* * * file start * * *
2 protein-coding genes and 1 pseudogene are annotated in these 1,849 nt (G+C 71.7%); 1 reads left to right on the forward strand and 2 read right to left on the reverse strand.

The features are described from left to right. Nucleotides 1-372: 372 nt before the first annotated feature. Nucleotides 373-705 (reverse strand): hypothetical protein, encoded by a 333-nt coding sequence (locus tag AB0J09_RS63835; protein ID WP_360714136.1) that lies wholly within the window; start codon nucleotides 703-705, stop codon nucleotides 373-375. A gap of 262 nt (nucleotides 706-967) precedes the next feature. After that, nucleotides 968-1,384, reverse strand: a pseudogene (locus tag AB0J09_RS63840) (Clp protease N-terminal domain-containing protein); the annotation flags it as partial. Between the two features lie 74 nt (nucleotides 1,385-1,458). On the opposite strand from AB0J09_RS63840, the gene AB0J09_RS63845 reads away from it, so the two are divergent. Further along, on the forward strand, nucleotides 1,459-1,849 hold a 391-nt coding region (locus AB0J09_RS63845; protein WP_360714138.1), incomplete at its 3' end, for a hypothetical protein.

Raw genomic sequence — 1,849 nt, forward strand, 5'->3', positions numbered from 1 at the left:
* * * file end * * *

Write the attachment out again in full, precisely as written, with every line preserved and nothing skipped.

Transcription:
2 protein-coding genes and 1 pseudogene are annotated in these 1,849 nt (G+C 71.7%); 1 reads left to right on the forward strand and 2 read right to left on the reverse strand.

The features are described from left to right. Nucleotides 1-372: 372 nt before the first annotated feature. Nucleotides 373-705 (reverse strand): hypothetical protein, encoded by a 333-nt coding sequence (locus tag AB0J09_RS63835; protein ID WP_360714136.1) that lies wholly within the window; start codon nucleotides 703-705, stop codon nucleotides 373-375. A gap of 262 nt (nucleotides 706-967) precedes the next feature. After that, nucleotides 968-1,384, reverse strand: a pseudogene (locus tag AB0J09_RS63840) (Clp protease N-terminal domain-containing protein); the annotation flags it as partial. Between the two features lie 74 nt (nucleotides 1,385-1,458). On the opposite strand from AB0J09_RS63840, the gene AB0J09_RS63845 reads away from it, so the two are divergent. Further along, on the forward strand, nucleotides 1,459-1,849 hold a 391-nt coding region (locus AB0J09_RS63845; protein WP_360714138.1), incomplete at its 3' end, for a hypothetical protein.

Raw genomic sequence — 1,849 nt, forward strand, 5'->3', positions numbered from 1 at the left: